Mass General Brigham was one of the first institutions to remove race as a variable in formulas used to estimate glomerular filtration rate, the standard measure of kidney function. A national task force recommended that organizations move towards the adoption of race-free kidney function equations and utilize an additional marker called cystatin C to verify kidney function. Historically, race-dependent GFR estimates using creatinine may have contributed to underdiagnosis and treatment of chronic kidney disease in Black patients. The change to race-free kidney function calculation has resulted in one in three Black patients at Mass General Brigham being reclassified to reflect a more severe stage of chronic kidney disease. Brigham and Women’s Hospital has led on the utilization of cystatin C as an additional kidney function marker to estimate eGFR. Investigators at the Brigham looked at 1,783 inpatients and outpatients who had cystatin C and creatinine levels drawn within 24 hours from January 1, 2018 until September 9, 2020. They evaluated how cystatin C eGFR correlated with creatinine eGFR and how it indicated differences in CKD staging.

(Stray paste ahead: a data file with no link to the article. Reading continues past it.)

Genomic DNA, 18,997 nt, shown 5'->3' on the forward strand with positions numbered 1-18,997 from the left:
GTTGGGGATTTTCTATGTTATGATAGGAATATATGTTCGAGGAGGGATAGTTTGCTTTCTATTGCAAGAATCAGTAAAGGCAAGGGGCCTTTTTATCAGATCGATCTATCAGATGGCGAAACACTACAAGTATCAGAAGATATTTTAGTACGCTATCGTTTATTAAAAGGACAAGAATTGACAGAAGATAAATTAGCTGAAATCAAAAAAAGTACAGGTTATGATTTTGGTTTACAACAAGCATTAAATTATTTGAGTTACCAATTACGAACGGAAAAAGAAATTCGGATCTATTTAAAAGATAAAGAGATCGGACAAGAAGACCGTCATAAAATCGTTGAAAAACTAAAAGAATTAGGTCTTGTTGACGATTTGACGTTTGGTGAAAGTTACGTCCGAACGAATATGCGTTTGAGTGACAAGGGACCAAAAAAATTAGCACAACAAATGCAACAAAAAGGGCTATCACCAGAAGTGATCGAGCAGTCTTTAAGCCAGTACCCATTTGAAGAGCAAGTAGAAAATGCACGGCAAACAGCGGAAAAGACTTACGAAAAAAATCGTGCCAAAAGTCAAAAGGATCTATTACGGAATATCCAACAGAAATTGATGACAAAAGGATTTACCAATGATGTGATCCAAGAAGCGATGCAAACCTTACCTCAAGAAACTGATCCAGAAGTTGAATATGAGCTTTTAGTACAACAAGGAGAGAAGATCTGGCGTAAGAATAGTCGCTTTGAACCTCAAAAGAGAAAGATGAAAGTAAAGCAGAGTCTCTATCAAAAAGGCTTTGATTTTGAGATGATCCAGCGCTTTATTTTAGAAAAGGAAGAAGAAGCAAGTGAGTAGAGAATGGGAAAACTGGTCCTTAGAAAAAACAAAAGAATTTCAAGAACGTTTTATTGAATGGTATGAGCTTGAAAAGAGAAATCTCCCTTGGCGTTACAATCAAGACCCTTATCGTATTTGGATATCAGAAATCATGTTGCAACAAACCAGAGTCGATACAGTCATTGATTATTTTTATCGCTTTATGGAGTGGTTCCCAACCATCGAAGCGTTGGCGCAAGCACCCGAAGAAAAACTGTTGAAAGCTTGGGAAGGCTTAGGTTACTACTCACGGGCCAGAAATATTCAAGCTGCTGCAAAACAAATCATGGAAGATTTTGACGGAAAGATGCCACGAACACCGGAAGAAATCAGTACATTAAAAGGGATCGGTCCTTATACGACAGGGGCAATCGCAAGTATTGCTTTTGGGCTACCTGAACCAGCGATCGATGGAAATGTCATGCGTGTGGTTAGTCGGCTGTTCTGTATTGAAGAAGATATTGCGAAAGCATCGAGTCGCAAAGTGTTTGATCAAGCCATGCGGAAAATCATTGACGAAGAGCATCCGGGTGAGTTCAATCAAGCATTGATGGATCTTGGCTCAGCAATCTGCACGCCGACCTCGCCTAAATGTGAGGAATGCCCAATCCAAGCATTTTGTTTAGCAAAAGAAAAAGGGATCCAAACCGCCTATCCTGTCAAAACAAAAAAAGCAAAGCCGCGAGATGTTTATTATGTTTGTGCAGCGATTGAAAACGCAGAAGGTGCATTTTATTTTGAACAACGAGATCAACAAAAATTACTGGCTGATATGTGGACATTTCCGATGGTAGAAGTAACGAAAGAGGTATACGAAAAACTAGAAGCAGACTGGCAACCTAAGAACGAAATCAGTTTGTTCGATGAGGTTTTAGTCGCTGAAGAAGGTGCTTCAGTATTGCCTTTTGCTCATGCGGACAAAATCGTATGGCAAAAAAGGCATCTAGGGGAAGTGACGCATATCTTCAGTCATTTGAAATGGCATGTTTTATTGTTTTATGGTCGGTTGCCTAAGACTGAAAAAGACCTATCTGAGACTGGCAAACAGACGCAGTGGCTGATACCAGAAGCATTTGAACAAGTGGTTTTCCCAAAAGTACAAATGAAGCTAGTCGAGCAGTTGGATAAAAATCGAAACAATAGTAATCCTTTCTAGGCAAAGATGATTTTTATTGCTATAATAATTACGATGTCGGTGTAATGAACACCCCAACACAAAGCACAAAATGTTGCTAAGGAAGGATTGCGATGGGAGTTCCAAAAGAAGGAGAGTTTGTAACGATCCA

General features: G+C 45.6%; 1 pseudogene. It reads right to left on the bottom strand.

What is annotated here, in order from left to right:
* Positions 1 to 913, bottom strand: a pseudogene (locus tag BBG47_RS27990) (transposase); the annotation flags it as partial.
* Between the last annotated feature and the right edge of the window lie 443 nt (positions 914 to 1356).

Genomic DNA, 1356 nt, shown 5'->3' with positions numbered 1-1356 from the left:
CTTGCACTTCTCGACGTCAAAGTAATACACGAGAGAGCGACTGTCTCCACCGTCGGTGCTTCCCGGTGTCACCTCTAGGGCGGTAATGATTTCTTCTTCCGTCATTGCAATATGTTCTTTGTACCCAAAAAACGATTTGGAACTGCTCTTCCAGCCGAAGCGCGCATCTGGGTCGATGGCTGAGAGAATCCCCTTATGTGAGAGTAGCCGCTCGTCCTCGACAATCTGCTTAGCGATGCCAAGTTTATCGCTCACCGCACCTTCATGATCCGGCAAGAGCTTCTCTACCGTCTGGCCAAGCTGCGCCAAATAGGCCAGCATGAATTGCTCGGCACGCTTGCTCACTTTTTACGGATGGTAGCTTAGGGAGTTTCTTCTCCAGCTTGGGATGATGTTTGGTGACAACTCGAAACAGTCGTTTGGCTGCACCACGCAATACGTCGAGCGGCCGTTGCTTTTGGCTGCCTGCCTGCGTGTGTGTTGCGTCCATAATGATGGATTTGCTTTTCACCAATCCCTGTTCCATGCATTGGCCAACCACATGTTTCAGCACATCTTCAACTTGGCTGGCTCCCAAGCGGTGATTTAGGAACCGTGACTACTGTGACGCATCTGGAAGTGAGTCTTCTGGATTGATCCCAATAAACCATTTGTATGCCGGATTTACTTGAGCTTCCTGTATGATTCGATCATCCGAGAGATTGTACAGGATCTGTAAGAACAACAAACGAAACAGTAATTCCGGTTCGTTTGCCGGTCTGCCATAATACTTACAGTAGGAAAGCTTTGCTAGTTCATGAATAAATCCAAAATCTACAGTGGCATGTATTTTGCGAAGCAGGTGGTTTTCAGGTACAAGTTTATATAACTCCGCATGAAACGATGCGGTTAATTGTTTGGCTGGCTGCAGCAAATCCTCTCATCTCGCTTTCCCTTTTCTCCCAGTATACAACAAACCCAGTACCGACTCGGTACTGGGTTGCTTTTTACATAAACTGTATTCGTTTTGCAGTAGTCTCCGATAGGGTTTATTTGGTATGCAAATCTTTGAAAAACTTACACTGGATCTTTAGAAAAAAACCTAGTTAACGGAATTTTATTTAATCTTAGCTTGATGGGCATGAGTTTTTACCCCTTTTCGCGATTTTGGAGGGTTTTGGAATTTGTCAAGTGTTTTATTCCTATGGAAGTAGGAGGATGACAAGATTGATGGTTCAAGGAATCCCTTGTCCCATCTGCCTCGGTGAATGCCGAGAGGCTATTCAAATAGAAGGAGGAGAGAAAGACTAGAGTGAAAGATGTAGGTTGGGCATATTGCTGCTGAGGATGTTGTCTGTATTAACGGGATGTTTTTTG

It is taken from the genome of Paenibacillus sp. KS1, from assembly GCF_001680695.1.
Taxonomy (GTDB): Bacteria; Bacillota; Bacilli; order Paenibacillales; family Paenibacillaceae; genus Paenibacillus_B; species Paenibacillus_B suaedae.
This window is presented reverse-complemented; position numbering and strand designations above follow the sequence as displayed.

They found that cystatin C-based eGFR was strongly correlated with creatinine-based eGFR and that 27 percent of patients would be classified as having a more severe chronic kidney stage based on cystatin C test results; the likelihood of having a change in stage was higher among patients who had kidney function on the border between stages. Researchers also found that Black patients were less likely to be reclassified to a more severe stage than White patients, but there were limitations in the self-identified race data. These results are important, as Black, Hispanic, and Native American patients have been shown to have less timely nephrology referrals, transplant access, home dialysis treatment and increased progression to kidney failure.
“Our study shows that utilization of cystatin C can lead to changes in CKD staging, which can impact clinical management,” said Mallika Mendu, MD, Associate Chief Medical Officer, Associate Professor of BWH’s Nephrology Division, and senior author of the study. “Nationally, there should be a focus on making this important test affordable and accessible to a wide, diverse spectrum of patients.”
Read more in Kidney Medicine.
This article is based on a press release from Brigham and Women’s Hospital.